These photographs represent the performance installation of Mirre Van Dalen’s artwork which was part 2 of Zwarte Bloem, a project she first started years ago. In the initial artwork, Mirre wore a calico toile of a wedding dress while she dipped coloured flowers into black paint. The flowers represented the lives of people with mental health issues and the black paint, the difficulties they have experienced. In this second part, Mirre once again wore the toile and dipped the black flowers in white paint - bringing hope to broken lives.
Limited edition giclee prints are printed on Canson Infinity Edition Etching Rag, 100% cotton fine art, archival, acid free paper. Images are offered in 3 sizes and editions are limited to 50 prints altogether of any single artwork. I check each print carefully, number, sign it and wrap it in acid free tissue before delivery.
I don’t recall exactly how old Rose was when we first met, still small enough to sit in the double pram with her twin brother. Over the years that our families homeschooled together she was always a character from some book or other. I’m not sure when she was actually Rose, however, she was excellent at role play and dress ups, always creating very authentic costumes for every occasion. Those book characters are as real to her and I as the people walking down the street. They are our old friends, so it was a delight to spend a day in her room chatting about those friends while delving through her treasures. Her delicious, vintage, treasures of corsets, lace, tulle, wicker baskets, brass candle holders, pearl buttons, wooden spools of thread and old books, including her collection of different editions of Pride and Prejudice. And then there was the quite lovely mannequin on which hung a half made ball gown that she is creating for herself. The ball has not yet been announced, but she is hopeful for an invitation to Netherfield or Pembley any day.
I asked where she had managed to source such an exquisite collection of vintage corsets and she told me that they were all made by herself over the years to go under her fancy dress costumes so they would sit accurately to the period. I was quite amazed, since they were so beautifully stitched and at the same time appeared yellowed with age - Rose has only just turned 19.
Regency period has been a major influence on Rose’s dress design. When I quizzed her on any particular authors or novels of influence, she instantly replied that the 2005 movie adaptation of Pride and Prejudice was very visually inspirational to her. Since we both pretty much know that film frame by frame, we decided that the shoot for this exhibition would pay homage to it in some way. Rose basically spent the day in character as Elizabeth Bennett. When I saw the image “Mr Darcy’s Visit” pop up on my computer screen, I immediately recalled the scene when Lizzy is stunned after Darcy leaves the letter. For that image, I shot through a large crystal in front of the lens which caused the repetition and distortion of Rose’s form. Back home, I processed the images with a desaturated, grainy vintage feel to suit the mood of our day together.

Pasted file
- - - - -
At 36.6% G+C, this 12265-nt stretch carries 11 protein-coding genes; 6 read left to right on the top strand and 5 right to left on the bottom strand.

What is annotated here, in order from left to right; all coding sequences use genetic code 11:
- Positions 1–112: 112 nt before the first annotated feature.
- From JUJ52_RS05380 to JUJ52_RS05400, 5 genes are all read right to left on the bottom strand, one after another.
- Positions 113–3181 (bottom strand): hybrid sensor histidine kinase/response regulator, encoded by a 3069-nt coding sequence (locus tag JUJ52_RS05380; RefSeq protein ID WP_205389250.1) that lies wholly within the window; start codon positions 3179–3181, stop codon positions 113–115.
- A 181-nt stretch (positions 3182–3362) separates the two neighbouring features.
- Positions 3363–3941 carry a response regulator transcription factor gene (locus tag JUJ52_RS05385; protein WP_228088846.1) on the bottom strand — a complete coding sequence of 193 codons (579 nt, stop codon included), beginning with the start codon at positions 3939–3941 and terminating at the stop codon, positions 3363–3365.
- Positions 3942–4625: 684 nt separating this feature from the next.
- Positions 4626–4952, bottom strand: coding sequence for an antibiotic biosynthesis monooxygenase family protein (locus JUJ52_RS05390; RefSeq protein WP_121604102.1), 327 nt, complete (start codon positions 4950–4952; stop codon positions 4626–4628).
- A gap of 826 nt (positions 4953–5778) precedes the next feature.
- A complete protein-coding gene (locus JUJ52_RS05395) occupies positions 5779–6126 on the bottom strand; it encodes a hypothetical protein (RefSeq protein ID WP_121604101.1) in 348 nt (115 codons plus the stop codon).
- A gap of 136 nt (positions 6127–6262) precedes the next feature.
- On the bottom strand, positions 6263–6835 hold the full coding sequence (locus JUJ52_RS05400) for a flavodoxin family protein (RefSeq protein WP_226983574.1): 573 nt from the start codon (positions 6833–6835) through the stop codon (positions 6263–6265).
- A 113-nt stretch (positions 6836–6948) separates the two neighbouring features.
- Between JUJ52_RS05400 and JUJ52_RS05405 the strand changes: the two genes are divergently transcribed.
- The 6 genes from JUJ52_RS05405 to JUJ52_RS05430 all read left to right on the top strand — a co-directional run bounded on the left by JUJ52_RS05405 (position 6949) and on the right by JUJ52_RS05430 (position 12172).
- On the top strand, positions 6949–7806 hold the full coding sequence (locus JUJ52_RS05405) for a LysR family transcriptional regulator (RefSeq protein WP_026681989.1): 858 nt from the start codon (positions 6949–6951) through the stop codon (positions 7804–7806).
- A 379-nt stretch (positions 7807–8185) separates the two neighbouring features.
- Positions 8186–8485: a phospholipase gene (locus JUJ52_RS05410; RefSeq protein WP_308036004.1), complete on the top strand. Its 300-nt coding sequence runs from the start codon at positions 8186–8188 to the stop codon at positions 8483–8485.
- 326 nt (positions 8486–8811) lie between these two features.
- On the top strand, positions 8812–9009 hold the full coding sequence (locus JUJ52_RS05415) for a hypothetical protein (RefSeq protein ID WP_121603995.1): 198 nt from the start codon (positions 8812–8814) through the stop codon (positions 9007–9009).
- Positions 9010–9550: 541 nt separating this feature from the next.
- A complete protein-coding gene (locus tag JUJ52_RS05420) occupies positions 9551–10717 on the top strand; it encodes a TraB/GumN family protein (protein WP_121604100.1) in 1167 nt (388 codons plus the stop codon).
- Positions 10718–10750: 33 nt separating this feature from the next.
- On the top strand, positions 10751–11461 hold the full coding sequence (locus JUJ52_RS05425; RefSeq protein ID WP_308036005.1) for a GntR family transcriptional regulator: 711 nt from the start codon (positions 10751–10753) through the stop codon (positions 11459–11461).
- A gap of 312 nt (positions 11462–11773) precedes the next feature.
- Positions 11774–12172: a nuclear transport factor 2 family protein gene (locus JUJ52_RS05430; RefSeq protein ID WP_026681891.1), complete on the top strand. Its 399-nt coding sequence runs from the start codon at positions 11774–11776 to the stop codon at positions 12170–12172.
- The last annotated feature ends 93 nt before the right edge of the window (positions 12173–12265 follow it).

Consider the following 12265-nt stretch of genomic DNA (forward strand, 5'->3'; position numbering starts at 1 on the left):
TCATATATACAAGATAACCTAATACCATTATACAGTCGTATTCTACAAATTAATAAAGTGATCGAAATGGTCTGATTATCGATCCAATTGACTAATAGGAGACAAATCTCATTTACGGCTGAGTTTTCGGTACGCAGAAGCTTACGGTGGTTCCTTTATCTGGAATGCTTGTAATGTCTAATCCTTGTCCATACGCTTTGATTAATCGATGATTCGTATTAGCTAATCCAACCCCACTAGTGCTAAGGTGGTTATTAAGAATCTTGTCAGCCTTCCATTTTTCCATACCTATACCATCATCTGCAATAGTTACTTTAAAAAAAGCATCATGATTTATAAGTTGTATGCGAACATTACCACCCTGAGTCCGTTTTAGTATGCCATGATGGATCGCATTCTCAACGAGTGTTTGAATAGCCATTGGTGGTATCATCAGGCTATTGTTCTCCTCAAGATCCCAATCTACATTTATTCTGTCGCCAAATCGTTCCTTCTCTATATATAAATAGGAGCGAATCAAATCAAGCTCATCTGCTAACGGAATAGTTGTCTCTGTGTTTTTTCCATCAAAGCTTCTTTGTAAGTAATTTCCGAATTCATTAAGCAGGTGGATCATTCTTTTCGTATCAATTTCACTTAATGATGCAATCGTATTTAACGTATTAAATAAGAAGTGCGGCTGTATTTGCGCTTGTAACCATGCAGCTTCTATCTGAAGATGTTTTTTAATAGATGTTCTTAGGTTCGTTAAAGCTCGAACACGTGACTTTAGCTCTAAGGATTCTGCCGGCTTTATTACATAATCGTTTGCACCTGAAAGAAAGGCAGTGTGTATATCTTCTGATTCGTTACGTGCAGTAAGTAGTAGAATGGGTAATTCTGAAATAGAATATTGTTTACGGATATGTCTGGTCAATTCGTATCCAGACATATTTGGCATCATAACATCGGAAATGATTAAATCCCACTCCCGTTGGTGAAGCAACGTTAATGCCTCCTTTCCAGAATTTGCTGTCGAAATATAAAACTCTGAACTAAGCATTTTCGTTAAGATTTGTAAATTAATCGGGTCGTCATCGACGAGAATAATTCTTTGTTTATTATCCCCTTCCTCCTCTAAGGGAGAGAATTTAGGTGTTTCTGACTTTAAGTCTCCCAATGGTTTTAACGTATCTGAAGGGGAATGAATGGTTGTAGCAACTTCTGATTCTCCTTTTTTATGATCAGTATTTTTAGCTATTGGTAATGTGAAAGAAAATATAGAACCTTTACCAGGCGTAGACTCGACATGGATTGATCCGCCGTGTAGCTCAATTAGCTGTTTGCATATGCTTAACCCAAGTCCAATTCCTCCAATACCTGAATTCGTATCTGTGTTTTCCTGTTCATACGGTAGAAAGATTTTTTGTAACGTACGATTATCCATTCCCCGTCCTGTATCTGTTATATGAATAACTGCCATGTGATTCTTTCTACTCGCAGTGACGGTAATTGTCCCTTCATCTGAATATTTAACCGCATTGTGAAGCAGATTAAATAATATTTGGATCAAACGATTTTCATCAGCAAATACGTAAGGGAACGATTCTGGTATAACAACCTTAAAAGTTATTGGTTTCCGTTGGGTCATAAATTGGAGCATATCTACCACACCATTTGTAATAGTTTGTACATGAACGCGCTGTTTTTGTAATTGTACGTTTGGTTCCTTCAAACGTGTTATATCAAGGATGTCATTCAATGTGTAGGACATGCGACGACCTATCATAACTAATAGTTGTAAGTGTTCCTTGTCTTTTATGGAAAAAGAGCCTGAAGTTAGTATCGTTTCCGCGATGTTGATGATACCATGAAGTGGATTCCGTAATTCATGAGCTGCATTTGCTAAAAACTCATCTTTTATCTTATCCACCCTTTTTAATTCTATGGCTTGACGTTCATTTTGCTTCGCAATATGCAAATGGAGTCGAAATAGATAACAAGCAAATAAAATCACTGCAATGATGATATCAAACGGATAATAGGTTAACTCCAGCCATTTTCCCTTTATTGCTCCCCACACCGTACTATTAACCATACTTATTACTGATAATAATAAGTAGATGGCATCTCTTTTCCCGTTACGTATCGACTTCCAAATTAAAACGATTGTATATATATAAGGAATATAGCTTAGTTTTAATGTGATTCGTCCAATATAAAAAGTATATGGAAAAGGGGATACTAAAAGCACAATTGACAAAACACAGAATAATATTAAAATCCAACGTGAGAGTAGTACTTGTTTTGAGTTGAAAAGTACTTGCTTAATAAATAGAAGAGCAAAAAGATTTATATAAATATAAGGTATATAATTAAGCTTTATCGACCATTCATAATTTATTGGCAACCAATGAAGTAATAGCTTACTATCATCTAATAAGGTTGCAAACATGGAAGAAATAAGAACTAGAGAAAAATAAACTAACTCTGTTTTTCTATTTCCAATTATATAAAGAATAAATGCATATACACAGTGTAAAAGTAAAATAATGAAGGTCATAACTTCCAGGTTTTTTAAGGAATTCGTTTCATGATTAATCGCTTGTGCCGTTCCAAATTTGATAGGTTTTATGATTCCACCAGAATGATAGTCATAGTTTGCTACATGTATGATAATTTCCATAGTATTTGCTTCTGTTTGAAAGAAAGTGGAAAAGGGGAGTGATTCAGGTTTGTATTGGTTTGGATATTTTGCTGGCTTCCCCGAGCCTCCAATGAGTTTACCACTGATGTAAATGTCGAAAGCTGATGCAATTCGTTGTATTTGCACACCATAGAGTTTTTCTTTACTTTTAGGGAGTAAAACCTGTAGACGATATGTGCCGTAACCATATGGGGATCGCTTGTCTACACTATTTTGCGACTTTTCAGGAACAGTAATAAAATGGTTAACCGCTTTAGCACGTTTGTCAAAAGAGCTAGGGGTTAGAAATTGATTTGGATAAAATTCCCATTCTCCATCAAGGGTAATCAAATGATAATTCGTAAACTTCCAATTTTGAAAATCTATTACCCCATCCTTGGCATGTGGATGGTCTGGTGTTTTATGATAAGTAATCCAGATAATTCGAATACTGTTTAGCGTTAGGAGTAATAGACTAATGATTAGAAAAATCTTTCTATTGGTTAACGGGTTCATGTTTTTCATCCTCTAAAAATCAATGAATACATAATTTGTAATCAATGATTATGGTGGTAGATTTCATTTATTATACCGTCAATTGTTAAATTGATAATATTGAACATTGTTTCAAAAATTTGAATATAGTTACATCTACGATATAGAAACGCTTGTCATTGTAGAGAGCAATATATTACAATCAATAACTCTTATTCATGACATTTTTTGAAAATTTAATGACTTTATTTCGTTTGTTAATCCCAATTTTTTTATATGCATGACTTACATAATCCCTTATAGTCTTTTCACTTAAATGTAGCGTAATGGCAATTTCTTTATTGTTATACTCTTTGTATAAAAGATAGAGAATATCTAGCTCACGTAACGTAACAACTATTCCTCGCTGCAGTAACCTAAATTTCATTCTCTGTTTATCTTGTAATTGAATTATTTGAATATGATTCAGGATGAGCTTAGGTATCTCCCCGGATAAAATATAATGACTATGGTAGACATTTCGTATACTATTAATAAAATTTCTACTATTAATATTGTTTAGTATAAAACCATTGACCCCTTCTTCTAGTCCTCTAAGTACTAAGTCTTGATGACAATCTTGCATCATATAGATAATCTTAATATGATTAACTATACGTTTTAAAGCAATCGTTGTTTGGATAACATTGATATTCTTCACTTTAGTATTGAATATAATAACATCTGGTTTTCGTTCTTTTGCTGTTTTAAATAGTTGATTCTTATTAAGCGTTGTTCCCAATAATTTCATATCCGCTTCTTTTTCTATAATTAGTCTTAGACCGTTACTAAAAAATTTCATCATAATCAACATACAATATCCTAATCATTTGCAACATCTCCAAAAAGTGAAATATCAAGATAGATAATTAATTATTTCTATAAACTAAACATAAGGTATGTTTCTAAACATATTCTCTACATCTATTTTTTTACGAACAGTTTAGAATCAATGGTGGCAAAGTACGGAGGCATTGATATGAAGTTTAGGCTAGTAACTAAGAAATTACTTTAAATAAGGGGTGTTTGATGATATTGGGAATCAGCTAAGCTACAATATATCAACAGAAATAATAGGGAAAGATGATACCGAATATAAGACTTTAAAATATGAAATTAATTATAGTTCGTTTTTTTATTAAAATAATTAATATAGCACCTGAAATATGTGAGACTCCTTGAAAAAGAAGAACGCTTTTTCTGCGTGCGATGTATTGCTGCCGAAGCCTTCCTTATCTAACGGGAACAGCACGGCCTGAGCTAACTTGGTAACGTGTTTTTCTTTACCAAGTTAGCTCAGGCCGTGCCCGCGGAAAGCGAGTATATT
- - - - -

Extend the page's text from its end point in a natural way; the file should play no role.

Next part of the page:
Rose has made several gorgeous wedding and formal gowns for clients and now runs her own business suppling gowns and period costumes.
Impressions and reflections are always more enticing than the actual thing to me. Somehow, the second hand view adds a new dimension to the story. I think that is what attracts me to printmaking and photography, they are forms of reflecting and impression making. Seeing windows reflected in other windows is always fascinating because you get an idea of what the people living in those places see from their homes. The addition of text on the windows adds yet another layer to the story.
The first five images in this collection were taken early one morning in Barcelona, when I was waiting with my daughter for a bus to take us to a the medieval mountain villages. The streets were quiet and deserted and we were early for the bus. I was pretty happy to find these beautiful balconies reflected in the windows with such lovely text forms. The combination of traditional typeface on modern glass with rustic buildings reflected was perfect!
These next three images were shot in a museum in Leicester. Such delightful, flowing calligraphic shapes and abstract blurred colour and shape in the background. I was again attracted to the play between ancient script and modern glass. Venice has amazing reflections of crumbling history around every corner and the final image is from Paris, another melting pot of history and cultures.